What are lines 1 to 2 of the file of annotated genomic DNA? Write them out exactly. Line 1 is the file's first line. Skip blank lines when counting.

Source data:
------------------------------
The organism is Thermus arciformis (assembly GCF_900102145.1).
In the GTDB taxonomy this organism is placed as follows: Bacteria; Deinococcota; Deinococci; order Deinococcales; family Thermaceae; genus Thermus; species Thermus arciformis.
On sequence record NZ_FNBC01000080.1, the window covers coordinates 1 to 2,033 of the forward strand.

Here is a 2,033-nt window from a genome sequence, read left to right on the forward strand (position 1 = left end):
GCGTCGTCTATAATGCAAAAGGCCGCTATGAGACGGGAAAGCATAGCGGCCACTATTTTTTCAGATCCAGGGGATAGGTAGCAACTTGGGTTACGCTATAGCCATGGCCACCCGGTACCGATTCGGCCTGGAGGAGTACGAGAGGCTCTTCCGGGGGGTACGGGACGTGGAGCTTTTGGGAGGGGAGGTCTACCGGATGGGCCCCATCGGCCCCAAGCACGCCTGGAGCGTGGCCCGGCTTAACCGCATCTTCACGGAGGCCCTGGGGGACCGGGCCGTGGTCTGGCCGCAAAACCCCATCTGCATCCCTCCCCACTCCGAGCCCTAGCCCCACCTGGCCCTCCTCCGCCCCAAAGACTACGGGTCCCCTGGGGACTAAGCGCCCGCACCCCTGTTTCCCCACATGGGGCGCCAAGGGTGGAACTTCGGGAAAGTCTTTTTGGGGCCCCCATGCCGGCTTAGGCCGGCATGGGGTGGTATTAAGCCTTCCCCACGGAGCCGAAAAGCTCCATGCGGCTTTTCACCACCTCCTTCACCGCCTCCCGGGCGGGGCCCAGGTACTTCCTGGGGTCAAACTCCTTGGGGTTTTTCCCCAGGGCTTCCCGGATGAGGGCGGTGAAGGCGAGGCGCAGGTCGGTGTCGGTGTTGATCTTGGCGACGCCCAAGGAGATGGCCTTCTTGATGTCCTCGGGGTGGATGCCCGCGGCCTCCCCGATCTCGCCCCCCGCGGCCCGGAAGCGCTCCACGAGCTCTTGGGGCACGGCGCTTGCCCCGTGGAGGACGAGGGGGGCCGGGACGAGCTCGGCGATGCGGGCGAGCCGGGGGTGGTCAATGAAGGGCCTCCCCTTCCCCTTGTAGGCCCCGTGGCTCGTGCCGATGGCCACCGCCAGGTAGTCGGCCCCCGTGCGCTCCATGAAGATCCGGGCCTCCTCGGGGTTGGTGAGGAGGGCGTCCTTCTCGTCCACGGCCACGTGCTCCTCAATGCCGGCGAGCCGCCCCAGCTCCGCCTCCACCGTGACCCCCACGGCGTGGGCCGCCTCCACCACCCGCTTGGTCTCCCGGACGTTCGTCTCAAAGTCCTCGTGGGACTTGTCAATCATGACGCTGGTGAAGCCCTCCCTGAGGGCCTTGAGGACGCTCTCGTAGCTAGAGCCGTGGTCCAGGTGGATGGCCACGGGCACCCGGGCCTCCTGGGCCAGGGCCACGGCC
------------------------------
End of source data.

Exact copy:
The organism is Thermus arciformis (assembly GCF_900102145.1).
In the GTDB taxonomy this organism is placed as follows: Bacteria; Deinococcota; Deinococci; order Deinococcales; family Thermaceae; genus Thermus; species Thermus arciformis.